Twenty-two cages with birds to wash and feed every morning, grandma had. But it was mama, her daughter-in-law, who did the work and she hated it.

Twenty-two cages with birds grandma gave away when she got too old to rule over how somebody else should do the job.

The yellow mad bird of black wings she gave to me to keep.

There was nothing special about him, except that, after almost twenty years, he was still mad about living in a cage.

“Beautiful Bird,” I used to tell him, “I will make you tame, you’ll see.”

Mashed bananas and tortilla I fixed for him and opened the cage door quick as I could and put the food inside because being slow would be a pain when Beautiful mad Bird is there ready to strike you with his beak.

“I will make you tame, my dear,” I talked to him. I also whistled by his cage so that he might remember how he used to sing.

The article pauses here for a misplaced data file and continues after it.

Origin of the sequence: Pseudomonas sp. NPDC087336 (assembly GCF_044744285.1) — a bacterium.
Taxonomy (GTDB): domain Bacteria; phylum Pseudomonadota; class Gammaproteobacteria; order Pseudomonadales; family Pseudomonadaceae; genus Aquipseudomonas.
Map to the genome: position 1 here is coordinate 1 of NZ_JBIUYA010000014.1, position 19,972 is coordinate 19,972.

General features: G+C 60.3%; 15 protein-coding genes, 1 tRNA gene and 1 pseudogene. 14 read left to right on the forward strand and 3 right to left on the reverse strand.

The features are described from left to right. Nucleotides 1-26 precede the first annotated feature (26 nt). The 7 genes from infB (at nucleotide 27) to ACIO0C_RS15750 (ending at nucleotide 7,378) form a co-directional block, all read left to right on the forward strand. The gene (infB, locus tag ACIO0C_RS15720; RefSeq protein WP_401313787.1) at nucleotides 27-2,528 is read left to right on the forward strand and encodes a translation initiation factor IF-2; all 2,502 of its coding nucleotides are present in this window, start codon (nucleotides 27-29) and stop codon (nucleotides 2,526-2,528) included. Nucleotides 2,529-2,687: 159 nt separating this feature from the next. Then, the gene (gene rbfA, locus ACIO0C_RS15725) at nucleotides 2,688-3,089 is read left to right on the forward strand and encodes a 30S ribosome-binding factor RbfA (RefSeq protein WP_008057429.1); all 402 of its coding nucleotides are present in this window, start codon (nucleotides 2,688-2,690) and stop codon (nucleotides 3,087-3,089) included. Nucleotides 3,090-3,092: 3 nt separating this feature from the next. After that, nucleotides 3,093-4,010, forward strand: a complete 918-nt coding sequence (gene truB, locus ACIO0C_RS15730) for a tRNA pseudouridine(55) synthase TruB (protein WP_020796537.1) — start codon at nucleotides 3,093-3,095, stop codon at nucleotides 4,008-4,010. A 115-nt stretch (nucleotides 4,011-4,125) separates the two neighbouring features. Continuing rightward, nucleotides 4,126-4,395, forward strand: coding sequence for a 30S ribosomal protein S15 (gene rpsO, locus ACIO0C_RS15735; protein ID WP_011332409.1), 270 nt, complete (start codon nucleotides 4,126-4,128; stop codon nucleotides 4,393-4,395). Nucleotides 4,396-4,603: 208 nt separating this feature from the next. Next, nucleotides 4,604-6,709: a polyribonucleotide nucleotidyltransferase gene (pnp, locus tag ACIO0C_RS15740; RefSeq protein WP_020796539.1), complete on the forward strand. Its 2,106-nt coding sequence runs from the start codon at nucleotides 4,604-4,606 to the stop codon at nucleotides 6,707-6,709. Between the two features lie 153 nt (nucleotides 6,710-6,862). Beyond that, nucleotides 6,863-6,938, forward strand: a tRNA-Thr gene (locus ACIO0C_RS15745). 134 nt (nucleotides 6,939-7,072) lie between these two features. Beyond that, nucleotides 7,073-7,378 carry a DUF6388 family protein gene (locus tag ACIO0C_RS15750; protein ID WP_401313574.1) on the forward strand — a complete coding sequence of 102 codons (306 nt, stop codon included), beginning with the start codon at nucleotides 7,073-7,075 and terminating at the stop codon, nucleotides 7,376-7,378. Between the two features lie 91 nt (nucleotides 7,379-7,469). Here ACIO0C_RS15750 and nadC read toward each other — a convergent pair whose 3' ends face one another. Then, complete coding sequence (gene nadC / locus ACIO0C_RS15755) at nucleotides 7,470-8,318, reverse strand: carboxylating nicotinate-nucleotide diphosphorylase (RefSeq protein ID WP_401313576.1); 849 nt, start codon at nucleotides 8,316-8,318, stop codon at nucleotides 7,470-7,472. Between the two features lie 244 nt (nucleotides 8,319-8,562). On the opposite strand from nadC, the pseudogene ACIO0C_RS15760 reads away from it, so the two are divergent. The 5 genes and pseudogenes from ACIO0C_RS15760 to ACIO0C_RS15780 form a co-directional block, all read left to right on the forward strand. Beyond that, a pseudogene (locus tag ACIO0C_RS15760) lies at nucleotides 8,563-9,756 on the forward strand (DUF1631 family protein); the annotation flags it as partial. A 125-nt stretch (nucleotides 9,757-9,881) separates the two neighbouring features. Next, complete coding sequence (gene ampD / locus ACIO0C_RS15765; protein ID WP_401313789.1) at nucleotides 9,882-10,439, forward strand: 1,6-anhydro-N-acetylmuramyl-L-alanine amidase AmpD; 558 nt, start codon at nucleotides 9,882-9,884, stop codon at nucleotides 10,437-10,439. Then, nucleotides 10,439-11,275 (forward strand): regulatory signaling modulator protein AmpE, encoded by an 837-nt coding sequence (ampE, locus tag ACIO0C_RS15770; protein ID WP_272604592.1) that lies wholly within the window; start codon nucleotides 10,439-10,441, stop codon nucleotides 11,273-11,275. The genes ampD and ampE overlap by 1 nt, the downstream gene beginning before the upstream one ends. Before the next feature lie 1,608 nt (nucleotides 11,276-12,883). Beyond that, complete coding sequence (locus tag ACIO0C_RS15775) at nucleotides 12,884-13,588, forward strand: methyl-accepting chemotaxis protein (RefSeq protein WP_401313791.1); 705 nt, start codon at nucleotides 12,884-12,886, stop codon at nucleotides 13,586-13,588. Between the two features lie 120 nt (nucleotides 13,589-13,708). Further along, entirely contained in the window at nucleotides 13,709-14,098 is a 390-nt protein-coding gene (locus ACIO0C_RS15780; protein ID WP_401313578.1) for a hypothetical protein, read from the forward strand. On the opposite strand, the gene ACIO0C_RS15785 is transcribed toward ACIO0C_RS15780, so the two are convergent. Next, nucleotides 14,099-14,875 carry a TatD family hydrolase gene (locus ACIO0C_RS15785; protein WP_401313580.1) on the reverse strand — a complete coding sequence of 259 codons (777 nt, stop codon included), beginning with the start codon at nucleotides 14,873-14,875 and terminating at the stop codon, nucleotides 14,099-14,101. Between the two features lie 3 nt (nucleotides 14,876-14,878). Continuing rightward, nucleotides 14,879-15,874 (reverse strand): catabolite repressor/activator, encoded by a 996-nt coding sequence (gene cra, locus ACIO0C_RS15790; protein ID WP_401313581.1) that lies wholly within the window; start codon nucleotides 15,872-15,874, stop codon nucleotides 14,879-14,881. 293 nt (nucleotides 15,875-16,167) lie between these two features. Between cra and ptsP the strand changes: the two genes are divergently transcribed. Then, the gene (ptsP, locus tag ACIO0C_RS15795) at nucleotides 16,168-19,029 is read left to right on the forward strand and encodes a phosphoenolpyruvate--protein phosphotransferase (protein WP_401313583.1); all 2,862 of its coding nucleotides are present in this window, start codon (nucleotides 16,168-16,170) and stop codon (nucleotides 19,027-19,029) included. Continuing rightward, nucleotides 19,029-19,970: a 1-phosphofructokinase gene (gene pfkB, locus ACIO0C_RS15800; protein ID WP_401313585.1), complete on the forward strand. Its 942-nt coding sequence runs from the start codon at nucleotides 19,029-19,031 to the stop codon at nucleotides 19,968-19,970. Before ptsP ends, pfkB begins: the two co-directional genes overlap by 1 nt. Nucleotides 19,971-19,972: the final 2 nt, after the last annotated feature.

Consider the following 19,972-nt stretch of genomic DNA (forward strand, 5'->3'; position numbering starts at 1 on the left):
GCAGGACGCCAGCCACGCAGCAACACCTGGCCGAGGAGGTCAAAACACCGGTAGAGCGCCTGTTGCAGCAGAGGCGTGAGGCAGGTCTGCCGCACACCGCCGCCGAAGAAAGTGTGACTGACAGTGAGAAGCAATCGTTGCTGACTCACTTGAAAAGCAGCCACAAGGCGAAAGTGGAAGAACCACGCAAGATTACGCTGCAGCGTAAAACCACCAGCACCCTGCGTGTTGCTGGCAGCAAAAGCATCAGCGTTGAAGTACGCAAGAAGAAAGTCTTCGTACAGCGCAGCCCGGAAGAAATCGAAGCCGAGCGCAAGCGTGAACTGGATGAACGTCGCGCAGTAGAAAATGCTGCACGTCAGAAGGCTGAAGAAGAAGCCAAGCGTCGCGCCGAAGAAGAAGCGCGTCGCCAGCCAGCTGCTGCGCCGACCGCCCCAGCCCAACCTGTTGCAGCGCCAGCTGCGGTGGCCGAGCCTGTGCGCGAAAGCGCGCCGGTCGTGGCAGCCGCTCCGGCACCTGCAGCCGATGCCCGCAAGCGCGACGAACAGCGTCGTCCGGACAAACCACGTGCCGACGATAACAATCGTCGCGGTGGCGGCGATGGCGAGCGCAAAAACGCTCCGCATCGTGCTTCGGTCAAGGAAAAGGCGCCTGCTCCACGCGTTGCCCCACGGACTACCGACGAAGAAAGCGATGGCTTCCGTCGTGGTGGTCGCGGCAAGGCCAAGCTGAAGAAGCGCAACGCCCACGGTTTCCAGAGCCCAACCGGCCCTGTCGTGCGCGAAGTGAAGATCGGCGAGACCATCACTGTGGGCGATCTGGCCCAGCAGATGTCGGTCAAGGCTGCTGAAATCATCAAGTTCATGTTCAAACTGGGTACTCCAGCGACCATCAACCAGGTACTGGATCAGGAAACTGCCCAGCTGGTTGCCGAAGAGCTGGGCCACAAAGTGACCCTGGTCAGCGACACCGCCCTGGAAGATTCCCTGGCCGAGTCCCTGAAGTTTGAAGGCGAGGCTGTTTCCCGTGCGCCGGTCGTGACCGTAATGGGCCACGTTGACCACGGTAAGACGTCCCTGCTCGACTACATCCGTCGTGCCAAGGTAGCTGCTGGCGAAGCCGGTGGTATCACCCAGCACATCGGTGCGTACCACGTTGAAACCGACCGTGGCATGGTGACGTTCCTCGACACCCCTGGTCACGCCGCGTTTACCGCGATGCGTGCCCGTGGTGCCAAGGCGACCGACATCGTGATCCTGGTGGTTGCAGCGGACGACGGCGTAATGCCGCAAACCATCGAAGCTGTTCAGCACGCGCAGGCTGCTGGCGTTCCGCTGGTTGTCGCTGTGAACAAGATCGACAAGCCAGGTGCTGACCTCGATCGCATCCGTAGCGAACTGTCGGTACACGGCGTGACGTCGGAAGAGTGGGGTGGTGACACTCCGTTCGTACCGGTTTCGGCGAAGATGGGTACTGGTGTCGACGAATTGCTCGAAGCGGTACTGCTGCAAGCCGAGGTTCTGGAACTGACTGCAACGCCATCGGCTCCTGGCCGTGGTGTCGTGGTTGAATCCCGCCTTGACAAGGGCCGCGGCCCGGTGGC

I fed him, I kept him away from the cold wind, and not only did he become tame, and meek, and slow, and quiet, but also dead.

That’s how I stuffed Beautiful Bird, just like Uncle Victor had taught me, nailing open his wings to a piece of cardboard and then splitting his chest in two.

His heart was a wilted grape and his lungs the empty skin of two plums, and just like that, life seemed to fit so easily--guts and everything--in the round hollow of my palm.

I opened his mouth wide and held it there with a toothpick until he looked just as mad as he had always been.

With ashes I stuffed his insides, then sewed him closed again and let the sun make him dry like a wooden stick.

Back inside his cage, held with invisible tread, he stood again on his perch mad and stiff, yellow and black, beautiful and dead.

Until the day the thread gave out and Beautiful Bird fell off—pomp!--All the way to the floor.

And when uncle Rafa came to visit bringing terrible terrible little cousin, at the sight of the fallen bird she cried and implored:

Por Diosito Santo, I swear, I didn’t kill him. This time it wasn’t me!”